TS: I can’t encourage them enough. I was sad to see that out of 53 Miss America contestants, there were five pianists and a fiddle. Those were the only instrumentalists. It’s disappointing to see that not that many people go toward instruments, and I encourage every young person, if they’re interested at all, to try an instrument. Obviously it’s not for everybody, but for those people who are interested, try it and see and don’t ever give up. I knew I was never going to be a concert pianist, and I’m not nearly as proficient as I should be after 11 years, but it’s something I love. It’s something that is fun for me, and it’s relaxing and reenergizing. I wouldn’t trade it for the world, and I will continue to play hopefully through college and beyond.
PM: As a scholarship program, the Miss America Organization is the largest in the world for young women. How much does the organization make available each year?
TS: $45 million per year, and that is on the local, state and national level. It’s amazing. It’s just outstanding to see that many dollars made available to young women across the country. For me, it became absolutely essential as I’m going to school next year and now I have my entire undergraduate—as well as part of law school—paid for by the scholarships I’ve earned through the competitions. It’s essential because my parents have seven of us to put through college and scholarships are absolutely necessary for me to go to the schools that I’d like to. I’m looking toward Harvard for law school and that is not cheap. This has made that dream more of a reality.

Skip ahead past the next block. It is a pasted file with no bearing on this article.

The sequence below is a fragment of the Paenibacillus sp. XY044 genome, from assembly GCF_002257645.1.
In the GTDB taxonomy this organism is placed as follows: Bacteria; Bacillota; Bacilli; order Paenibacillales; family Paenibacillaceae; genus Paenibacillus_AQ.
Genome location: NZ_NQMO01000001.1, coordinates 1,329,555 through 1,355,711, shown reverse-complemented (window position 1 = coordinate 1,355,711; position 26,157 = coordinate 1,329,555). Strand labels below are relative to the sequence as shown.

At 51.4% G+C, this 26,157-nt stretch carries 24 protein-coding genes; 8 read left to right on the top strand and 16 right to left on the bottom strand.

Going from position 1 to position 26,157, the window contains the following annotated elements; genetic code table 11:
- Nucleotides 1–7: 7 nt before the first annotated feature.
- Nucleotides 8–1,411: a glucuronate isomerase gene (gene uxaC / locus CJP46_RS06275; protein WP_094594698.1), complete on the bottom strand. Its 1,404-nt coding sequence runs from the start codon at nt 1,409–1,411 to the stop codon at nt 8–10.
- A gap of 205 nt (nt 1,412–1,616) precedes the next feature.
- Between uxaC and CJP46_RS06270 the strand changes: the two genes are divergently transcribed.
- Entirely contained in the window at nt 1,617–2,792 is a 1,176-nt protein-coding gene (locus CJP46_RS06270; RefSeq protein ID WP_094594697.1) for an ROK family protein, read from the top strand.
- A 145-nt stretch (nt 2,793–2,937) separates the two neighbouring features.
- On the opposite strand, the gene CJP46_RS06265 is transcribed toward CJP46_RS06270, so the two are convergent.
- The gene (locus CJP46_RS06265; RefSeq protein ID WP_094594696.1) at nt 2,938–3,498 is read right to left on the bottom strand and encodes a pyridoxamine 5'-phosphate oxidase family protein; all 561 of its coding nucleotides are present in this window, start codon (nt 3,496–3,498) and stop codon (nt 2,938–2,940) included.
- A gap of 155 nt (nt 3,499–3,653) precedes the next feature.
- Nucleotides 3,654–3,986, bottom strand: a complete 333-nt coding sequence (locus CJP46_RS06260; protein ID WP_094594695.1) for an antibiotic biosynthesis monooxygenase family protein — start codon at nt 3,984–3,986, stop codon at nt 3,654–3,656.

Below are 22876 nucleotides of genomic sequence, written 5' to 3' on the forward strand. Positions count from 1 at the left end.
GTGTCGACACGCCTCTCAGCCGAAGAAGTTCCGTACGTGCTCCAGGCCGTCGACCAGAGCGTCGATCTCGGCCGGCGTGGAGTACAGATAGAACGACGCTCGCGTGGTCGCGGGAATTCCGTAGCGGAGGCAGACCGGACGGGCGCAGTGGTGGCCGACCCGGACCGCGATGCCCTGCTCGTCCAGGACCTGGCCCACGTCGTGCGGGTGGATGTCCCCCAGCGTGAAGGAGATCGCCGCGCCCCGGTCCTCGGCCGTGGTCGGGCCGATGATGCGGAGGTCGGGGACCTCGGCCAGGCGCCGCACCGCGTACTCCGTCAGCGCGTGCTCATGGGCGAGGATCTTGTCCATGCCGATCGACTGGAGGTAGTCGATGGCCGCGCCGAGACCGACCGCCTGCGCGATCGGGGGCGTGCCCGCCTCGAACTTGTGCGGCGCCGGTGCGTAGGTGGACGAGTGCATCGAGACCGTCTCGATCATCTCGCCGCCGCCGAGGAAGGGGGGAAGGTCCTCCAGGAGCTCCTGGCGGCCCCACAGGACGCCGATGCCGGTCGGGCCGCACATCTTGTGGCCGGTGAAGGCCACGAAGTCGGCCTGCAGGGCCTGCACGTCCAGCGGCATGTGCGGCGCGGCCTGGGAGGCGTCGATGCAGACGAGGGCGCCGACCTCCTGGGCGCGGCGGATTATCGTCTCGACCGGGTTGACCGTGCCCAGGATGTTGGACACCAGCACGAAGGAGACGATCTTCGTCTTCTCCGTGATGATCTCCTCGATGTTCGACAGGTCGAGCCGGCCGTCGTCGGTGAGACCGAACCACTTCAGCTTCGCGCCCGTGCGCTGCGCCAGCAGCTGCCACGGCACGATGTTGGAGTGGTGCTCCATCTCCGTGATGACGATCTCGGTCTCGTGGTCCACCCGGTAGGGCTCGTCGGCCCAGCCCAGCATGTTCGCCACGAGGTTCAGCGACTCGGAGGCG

PM: What does the title of Miss America mean to you?
TS: It obviously means the things that it was founded upon—the principles of service, scholarship, style and success. It’s about the process of searching, eliminating and finding one person that hopefully inspires others to dream, to hope and to follow. That can be a huge role to fill, but we have to realize that although everyone is human and everyone makes mistakes, we also have to realize that there is nothing wrong with idealism. This is what it’s about—the American ideal, and showing others that they can achieve their dreams by showing accomplishment and success, and that’s what I hope to do. If anyone had the odds stacked against them, it would have been me, being from a state that has never won, a small town in western Nebraska and so young, I never thought this would have happened. It may seem cliché to say that, but now I’m a believer more than ever before.
PM: It’s still early in your year-of-service. When you eventually pass on your title to your successor, what do you hope to have accomplished this year?
TS: I want to be remembered as someone who loved others, and that may seem like pageant cliché but that’s honestly what this is. I want my reputation to be that of showing love to others, being accepting of others, and that everyone can feel that love and warmth from me. I feel that so many times, young people do not feel like they have someone in their lives who truly loves them, but I want everyone to have that in their lives because I was blessed to have parents and a family who provided that for me. It can be hard sometimes, people criticizing our dreams and putting us down, but I want my reputation to be that I kept on going and I never gave up and continued showing love to others.
[To listen to the interview in its entirety, visit the Pageantry PodCast]